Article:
X-ray pulsars in SMC
K1 RXTE Observations of X-ray pulsars in SMC
SMC X-2 — outburst in 2000 — LX > 1038 erg s-1 —
P = 2.37 s|
||Authors: R.H.D. Corbet, F.E. Marshall, M.J. Coe, S. Laycock, G. Handler|
||Journal-ref: ApJ 548 (2001) L41 [astro-ph/0011418 ]|
||Title: The Discovery of an Outburst and Pulsed X-ray Flux from SMC X-2 from RXTE Observations|
|Abstract: Rossi X-ray Timing Explorer All Sky Monitor observations of
SMC X-2 show that the source experienced an outburst in January to April 2000 reaching a peak
luminosity of greater than LX = 1038 erg s-1.
RXTE Proportional Counter Array observations during this outburst reveal the presence of pulsations with a
2.37s period. However, optical photometry of the optical counterpart showed the
source to be still significantly fainter than it was more than half a year
after the outburst in the 1970s when SMC X-2 was discovered.
More X-ray Pulsars Found Crowding Neighbouring Galaxy
[5 April 2001] Astronomers have found two, and possibly three, new X-ray pulsars spinning in the
Small Magellanic Cloud (SMC) — the Milky Way's diminutive galactic neighbor and orbital partner.
This brings the total number of pulsars in the SMC to 25 (or 26) — a far higher concentration of pulsars
than in our own galaxy. The pulsars could have been created during a burst of star formation a few million years
ago when the two galaxies were at their closest.
The X-ray Pulsar Signature: As a pulsar spins on its axis, beams of X-rays sweep out from its two
magnetic poles, like the beam of a lighthouse. As the beams sweep past us, we see rapid brightenings
in the X-ray flux one after another, producing a distinct signal.
The 1.0 metre telescope of the South African Astronomical Observatory (SAAO) has been used to identify the
optical counterparts to many X-ray pulsars.
Silas Laycock along with Robin Corbet and others at NASA's Goddard Space Flight Center in Maryland, uncovered
the pulsars with the Rossi X-ray Timing Explorer satellite.
"The discovery of so many X-ray pulsars has been a surprise to most astronomers," Laycock said in a
prepared statement. A few years ago, astronomers were aware of only one pulsar in the SMC. This current rate
of discovery suggests the SMC harbors far more pulsars than have been discovered to date.
"There seems to be 10-times the concentration of X-ray pulsars there compared to the Milky Way," he said.
What is an X-ray pulsar?
An X-ray pulsar is a type of spinning neutron
star — the core remains of a star once several times more massive than our Sun. Such a massive star, upon
depleting its nuclear fuel, violently expels much of its
mass into space in an event called a supernova explosion. The remaining ember, which still packs more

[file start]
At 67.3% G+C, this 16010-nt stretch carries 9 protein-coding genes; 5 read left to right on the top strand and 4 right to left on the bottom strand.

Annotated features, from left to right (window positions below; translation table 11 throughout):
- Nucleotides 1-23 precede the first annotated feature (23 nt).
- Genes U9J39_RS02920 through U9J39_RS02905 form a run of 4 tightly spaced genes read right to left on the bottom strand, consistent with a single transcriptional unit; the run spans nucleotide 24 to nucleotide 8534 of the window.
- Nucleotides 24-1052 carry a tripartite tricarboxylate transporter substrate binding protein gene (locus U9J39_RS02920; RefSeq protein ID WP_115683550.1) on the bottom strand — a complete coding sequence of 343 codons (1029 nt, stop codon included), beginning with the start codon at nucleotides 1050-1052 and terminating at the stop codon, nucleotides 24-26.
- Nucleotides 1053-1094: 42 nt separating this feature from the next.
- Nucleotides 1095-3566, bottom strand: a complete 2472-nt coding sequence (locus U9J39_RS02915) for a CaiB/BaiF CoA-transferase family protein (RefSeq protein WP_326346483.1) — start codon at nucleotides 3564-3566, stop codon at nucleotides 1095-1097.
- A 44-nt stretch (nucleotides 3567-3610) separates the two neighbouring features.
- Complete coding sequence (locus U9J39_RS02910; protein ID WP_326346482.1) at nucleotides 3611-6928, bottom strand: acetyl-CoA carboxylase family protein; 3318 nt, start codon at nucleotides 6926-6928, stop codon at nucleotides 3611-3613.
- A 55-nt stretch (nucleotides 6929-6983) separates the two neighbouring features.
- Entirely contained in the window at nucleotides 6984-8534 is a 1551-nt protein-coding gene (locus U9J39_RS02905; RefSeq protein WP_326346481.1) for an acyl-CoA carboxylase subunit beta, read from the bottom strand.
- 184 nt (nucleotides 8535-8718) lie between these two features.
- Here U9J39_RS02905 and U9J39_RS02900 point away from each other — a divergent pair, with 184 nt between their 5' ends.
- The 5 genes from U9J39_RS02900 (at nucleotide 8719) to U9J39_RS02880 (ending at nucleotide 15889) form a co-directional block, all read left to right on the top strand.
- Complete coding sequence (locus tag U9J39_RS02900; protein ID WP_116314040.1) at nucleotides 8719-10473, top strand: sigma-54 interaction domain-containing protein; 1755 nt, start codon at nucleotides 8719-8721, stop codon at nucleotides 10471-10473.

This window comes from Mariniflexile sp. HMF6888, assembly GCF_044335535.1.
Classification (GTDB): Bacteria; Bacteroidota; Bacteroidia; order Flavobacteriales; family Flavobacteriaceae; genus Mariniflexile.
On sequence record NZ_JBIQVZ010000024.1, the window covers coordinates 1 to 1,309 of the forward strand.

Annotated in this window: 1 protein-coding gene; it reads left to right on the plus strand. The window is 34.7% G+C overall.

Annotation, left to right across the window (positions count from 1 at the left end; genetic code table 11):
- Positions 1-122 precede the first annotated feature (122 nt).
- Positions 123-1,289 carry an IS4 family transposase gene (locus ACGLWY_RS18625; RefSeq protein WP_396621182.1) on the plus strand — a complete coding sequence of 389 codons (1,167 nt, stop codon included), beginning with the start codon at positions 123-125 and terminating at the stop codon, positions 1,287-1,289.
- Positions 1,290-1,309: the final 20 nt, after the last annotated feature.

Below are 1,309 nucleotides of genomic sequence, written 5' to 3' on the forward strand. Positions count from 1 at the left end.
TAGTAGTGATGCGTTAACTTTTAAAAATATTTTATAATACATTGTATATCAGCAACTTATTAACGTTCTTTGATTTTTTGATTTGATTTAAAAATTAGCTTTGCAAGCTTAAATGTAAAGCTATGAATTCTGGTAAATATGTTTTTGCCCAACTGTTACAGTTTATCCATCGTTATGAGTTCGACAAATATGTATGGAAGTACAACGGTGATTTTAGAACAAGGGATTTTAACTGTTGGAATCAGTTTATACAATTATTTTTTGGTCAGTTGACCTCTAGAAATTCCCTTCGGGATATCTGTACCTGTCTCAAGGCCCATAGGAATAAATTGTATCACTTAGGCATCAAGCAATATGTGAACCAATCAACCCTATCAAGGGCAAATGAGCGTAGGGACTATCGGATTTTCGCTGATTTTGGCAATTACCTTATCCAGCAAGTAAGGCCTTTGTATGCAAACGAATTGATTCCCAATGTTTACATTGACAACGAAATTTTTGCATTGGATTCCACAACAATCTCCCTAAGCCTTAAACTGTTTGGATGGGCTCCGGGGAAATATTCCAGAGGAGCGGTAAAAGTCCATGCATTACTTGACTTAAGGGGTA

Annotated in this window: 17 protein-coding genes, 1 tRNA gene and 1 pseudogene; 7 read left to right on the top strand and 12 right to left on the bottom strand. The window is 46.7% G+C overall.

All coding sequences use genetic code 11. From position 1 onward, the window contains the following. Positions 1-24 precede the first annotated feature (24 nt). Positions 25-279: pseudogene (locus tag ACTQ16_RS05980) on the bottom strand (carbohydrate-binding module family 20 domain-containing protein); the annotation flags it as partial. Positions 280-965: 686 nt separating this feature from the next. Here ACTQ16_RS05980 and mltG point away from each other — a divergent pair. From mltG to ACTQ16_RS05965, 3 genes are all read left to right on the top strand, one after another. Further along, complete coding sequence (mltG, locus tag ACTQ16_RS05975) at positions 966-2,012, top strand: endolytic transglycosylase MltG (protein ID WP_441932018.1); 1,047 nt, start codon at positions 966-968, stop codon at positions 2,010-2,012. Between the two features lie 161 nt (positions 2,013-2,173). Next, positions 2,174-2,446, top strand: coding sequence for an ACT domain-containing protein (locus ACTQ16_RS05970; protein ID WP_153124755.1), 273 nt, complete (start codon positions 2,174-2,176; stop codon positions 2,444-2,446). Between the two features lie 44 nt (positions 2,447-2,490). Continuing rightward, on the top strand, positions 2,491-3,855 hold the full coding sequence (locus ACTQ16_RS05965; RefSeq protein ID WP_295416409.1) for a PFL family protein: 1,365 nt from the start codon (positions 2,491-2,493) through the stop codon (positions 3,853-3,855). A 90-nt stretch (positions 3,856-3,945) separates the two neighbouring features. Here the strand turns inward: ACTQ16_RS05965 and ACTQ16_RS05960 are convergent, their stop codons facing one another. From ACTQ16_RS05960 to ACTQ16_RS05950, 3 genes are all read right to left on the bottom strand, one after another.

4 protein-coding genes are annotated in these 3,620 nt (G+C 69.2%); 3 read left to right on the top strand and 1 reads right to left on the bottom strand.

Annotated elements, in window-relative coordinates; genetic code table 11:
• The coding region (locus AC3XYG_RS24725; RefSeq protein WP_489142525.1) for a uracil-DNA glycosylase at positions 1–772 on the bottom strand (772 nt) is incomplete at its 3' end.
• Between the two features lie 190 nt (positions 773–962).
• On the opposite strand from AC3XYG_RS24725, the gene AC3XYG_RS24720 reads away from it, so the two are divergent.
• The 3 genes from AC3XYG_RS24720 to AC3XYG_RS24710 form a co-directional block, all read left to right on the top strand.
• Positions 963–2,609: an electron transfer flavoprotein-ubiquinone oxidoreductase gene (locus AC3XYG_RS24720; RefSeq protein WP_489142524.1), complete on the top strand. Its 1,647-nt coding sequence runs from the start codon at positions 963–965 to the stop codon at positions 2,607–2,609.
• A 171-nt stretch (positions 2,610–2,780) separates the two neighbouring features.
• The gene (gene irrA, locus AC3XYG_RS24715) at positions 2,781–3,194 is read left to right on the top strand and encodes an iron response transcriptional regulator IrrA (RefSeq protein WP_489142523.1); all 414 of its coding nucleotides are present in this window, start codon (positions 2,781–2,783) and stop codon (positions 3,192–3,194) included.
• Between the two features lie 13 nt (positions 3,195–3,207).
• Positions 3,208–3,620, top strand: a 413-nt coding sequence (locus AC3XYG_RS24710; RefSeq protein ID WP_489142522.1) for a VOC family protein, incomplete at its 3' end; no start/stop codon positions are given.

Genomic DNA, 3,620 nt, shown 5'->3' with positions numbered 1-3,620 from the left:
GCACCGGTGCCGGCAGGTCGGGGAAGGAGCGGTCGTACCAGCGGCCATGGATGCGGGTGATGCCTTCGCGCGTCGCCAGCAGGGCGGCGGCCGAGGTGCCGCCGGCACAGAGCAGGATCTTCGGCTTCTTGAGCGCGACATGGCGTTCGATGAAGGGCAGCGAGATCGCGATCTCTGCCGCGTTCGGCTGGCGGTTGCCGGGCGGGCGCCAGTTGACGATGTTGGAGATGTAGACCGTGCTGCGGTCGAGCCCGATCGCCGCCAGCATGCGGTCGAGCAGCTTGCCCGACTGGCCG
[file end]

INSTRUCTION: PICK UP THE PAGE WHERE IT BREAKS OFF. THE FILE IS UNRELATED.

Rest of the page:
than a Sun's worth of mass into a sphere about 16 kilometers wide, becomes the neutron star.
X-ray pulsars occur in binary star systems. The compact pulsar orbits around a young and unstable
hydrogen-burning star, which is surrounded by a large disk of hydrogen that provides a reservoir of fuel to
power the X-ray pulsar. The tiny pulsar becomes visible and "pulses" in X-ray radiation when the orbit brings
the two stars close to each other.
Gas from the "normal" star's equatorial disk spills over onto the pulsar, attracted by the latter's strong
gravity. The pulsar's enormous magnetic field then channels the gas toward the magnetic poles of the pulsar
where the gas attains speeds up to 20 percent that of light and heats to temperatures far hotter than when it
was part of the healthy star. This gas now glows predominantly in the X-ray band.
Laycock said that binary stars and supernovas with eccentric orbits must be quite common in the Small
An unusual galaxy
The SMC is about 65 kpc away and is the second-closest galaxy to the
Milky Way, visible to the naked eye in the Southern Hemisphere. Its total mass is only one-fiftieth that of
our galaxy's, and yet it seems to contain at least 10 times more X-ray pulsar systems than the Milky Way.
In the SMC astronomers have detected a very high proportion of hot young stars, along with the
still-glowing remains of many recent supernova explosions. These are just two of the clues that provide
a "smoking gun" in the hunt for what produces the SMC's pulsars, suggesting a burst of new-star formation as
recent as about 5 million years ago.
"X-ray pulsars of the kind we are finding in the SMC have a very limited lifetime," said Corbet, of the
Universities Space Research Association. "That we are discovering so many may mean that they all formed at about
the same time."
The role of tidal forces
Such a large star birth rate may well be related to
the fierce gravitational interactions that have taken place between the SMC and Milky Way Galaxy. The SMC
slowly orbits the Milky Way in an elliptical path and, a few million years ago, the two galaxies were at their
Corbet suspects that the Milky Way caused large tidal forces to occur in the SMC, which resulted in the birth
of numerous bright, massive stars. These stars then later exploded to form the X-ray pulsars we see today.
The SMC represents an exceptional target for astronomers to study X-ray pulsar systems. All the
objects are at essentially the same distance and are situated far above the gas- and dust-strewn plane of the
Milky Way, hence providing an excellent testbed for investigating evolutionary theories.
Trying to observe such systems in the Milky Way is fraught with difficulties arising from the extremely
variable interstellar absorption effects in different directions.
Identification of the massive young binary companions was obtained by using the 39-inch (1-meter) telescope
at the South African Astronomical Observatory.
Past X-ray pulsars in the SMC were detected by the Rossi Explorer, the Italian-Dutch BeppoSAX Observatory
and the Japan-U.S. ASCA Observatory.
| — |
||Authors: S. Laycock, R. H. D. Corbet, M. J. Coe, F. E. Marshall, C. Markwardt, J. Lochner|
||Journal-ref: ApJS 161 (2005) 96 [astro-ph/0406420 ]|